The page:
NFL Draft preview: Oregon's LaMichael James
No running back in this draft was as productive as Oregon's LaMichael James, but it's possible no runner faces more hurdles than the troubled and undersized speed demon.
James is just 5-feet-8 and he had to bulk up to reach 194 pounds for the NFL Scouting Combine. He played a lot lighter at Oregon, but it didn't prevent him from rushing for more than 1,500 yards in each of his three seasons, a total of 5,082, and he averaged 6.6 yards per carry.
In addition to size concerns, there are also character issues with James, whose father was fatally shot before he was born.
James was raised by his grandmother, until she died when he was a junior in high school.
He was arrested in high school for disorderly conduct and third-degree battery after a fight with a rival school, but those chargers were eventually dropped.
His problems continued after high school. Following a domestic dispute in 2010 with his girlfriend, James was charged with five misdemeanors and eventually pleaded guilty to physical harassment, served 10 days in jail, was suspended for the season opener and spent 24 months on probation.
But, if he can withstand the punishment in the NFL, James has elite, big-play ability.
He carried the ball 822 times in college and his only serious injury was a dislocated elbow that sidelined him for two games.
He added some weight after the season and still runs a 4.45 in the 40. But he was impressive at a lighter weight.
"The other weight I was before (the Combine) got me this far," James said. "So I don't think I've got to go out there and change too dramatically. Just lifting weights and getting stronger. I added a little bulk. So it wasn't just specifically going out there saying I've got to add a lot of muscle mass and get bigger."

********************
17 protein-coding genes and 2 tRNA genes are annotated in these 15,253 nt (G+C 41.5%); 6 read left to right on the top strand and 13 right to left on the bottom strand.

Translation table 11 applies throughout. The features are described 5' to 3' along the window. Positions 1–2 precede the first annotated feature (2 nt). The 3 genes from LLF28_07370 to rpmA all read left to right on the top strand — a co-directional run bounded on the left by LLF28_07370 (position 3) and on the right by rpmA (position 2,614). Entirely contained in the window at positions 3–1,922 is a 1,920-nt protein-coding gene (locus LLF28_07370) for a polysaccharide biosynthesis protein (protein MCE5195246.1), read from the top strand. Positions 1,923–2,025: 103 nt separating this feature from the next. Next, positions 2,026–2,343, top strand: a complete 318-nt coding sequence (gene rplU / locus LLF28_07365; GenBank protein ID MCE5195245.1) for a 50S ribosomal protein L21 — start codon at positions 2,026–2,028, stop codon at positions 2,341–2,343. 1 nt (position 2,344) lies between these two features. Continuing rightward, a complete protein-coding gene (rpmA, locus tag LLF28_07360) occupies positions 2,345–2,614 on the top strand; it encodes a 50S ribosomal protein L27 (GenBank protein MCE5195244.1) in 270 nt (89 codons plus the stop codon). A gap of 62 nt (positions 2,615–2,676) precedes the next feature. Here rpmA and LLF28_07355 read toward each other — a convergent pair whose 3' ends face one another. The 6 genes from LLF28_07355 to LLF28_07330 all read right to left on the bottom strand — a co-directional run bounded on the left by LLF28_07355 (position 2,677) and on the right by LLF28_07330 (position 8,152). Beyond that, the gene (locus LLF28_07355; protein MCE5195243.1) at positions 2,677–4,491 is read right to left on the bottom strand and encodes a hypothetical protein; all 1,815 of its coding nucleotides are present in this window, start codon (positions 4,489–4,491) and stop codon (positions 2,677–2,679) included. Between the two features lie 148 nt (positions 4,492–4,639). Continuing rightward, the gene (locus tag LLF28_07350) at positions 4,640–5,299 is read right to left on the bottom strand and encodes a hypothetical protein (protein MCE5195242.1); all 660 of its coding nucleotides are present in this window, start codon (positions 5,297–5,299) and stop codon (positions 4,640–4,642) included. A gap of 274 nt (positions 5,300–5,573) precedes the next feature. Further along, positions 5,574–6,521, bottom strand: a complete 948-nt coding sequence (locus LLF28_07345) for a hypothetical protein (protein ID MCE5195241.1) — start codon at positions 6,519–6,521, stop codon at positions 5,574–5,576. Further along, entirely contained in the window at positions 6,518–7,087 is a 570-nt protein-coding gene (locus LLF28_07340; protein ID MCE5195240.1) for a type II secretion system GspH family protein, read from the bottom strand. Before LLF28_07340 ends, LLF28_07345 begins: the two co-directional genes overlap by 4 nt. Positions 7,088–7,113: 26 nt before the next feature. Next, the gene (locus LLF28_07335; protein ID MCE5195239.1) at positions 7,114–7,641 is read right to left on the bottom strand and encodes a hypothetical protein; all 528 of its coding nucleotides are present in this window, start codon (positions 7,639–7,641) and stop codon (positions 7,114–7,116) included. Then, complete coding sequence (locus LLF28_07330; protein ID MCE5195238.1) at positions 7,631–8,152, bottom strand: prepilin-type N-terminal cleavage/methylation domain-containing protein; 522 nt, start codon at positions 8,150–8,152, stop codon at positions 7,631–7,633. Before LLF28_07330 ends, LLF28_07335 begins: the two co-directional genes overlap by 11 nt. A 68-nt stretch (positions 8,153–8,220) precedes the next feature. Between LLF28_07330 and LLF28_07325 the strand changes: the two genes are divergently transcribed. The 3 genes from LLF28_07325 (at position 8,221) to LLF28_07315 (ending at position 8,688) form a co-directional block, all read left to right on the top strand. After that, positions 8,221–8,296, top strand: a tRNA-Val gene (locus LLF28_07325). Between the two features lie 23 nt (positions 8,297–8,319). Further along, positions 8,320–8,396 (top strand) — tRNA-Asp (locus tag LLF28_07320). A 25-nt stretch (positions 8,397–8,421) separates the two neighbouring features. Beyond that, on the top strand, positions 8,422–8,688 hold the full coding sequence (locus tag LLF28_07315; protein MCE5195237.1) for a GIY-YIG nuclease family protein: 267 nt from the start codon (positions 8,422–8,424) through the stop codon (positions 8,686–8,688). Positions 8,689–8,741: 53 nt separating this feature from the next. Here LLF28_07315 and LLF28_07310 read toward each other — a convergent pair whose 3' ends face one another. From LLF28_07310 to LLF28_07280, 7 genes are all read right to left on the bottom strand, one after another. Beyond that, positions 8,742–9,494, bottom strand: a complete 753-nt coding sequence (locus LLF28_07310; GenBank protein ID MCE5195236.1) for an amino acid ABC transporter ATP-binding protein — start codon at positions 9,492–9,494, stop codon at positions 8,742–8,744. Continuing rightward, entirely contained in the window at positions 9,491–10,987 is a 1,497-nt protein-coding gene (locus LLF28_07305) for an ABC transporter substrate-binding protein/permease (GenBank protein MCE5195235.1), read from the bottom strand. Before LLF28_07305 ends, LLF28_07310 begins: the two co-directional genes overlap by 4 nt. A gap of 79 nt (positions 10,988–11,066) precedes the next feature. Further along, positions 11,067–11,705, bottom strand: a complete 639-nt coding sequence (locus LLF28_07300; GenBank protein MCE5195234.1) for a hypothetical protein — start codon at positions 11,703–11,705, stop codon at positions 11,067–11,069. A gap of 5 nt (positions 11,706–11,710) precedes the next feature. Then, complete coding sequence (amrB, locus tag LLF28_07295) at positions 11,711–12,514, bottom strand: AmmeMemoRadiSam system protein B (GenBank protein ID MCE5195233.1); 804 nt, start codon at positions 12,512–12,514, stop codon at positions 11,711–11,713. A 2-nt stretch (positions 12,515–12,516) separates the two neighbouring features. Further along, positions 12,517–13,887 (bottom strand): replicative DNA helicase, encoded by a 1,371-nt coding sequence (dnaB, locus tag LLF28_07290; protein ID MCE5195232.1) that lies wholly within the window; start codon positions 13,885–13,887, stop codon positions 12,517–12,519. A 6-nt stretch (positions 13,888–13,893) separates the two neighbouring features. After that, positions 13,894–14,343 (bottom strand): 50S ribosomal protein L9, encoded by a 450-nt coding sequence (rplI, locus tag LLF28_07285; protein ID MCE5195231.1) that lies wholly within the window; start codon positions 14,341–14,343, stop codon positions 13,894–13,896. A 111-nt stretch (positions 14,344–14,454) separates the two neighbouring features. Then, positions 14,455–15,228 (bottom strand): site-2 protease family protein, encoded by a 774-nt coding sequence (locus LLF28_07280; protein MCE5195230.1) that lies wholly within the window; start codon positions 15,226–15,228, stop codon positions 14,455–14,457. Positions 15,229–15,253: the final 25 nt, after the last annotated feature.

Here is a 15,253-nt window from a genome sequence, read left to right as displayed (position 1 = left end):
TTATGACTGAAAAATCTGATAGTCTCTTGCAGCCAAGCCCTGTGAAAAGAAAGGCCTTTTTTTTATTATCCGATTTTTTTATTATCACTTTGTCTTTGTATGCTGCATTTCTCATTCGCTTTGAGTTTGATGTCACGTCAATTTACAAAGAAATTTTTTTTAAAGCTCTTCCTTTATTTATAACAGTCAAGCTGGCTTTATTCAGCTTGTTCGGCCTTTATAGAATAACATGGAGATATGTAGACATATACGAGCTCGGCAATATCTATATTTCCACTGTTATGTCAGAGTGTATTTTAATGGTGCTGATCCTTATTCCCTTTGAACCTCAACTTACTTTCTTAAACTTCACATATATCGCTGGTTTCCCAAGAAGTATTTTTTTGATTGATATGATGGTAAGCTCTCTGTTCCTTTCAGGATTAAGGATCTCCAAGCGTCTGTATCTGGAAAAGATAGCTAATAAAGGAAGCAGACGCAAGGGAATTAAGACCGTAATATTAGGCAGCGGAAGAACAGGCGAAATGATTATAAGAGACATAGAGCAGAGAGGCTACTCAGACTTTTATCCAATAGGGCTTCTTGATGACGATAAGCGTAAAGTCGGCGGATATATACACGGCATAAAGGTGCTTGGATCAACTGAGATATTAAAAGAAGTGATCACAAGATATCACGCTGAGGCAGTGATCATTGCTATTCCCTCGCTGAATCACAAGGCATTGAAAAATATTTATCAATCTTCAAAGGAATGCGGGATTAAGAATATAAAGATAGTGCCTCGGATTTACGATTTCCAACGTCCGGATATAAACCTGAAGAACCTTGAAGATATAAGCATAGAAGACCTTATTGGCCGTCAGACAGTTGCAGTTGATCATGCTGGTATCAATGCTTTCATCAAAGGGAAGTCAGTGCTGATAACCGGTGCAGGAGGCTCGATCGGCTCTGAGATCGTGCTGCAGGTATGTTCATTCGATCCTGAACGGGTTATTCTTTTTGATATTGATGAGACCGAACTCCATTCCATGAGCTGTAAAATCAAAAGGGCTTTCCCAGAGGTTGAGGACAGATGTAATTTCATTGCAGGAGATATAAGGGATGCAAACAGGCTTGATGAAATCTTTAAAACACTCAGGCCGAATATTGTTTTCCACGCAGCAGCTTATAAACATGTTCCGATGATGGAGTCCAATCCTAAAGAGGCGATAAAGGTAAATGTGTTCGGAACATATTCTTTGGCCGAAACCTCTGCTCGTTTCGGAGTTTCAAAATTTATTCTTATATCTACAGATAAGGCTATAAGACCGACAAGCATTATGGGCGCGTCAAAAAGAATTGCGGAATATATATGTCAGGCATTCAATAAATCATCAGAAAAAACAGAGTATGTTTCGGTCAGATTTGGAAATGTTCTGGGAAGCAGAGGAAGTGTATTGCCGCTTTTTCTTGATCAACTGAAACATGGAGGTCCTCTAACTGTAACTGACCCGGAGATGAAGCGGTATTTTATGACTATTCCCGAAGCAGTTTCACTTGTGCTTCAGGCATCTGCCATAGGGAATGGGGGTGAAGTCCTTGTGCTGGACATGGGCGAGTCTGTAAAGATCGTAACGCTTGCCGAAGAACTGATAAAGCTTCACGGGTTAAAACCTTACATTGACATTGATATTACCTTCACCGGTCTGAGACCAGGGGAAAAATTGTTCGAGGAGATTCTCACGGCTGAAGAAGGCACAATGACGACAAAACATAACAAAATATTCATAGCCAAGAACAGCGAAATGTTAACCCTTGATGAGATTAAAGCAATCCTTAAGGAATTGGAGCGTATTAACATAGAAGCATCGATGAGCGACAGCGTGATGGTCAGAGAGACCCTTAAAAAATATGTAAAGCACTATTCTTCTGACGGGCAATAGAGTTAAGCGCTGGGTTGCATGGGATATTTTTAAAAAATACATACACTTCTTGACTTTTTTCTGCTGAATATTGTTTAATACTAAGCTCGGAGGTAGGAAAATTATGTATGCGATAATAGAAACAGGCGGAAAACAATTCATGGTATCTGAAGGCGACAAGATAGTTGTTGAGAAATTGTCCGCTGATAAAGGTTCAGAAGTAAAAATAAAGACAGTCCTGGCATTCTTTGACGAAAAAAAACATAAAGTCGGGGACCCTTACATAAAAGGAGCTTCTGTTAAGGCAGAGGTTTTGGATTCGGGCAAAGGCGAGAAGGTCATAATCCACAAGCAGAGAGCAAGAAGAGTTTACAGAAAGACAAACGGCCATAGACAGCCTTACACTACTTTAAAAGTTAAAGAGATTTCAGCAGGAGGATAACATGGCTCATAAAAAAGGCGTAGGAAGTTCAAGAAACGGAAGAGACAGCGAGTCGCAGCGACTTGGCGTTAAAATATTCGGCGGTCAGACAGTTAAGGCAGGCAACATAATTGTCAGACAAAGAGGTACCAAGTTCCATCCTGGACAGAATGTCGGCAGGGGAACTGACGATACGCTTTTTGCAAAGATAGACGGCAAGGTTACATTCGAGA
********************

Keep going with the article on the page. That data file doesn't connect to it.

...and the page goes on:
James does not seem like the kind of player who's going to change his game just because someone else says he should. After high school, he took a much different route out of Texas than most schoolboy superstars from the Lone Star state.
After winning state championships in football and in the 100 meters (10.51 seconds, James decided to go halfway across the country to play.
"You just go," James said. "You've got to take a leap of faith. I didn't want to be like everybody else. I always wanted to be different. I didn't want to be like, 'Yeah, he went Texas or he went to OU.' That's what everybody does. So I just wanted to be different."
He will be different in the NFL, where no one his size is a workhorse back for any team. James won't be a first-round pick, and three or four backs could be drafted before he is, but he has home run ability and been compared to 5-foot-6, 190-pound Darren Sproles.
Some team is likely to snag him in the second round.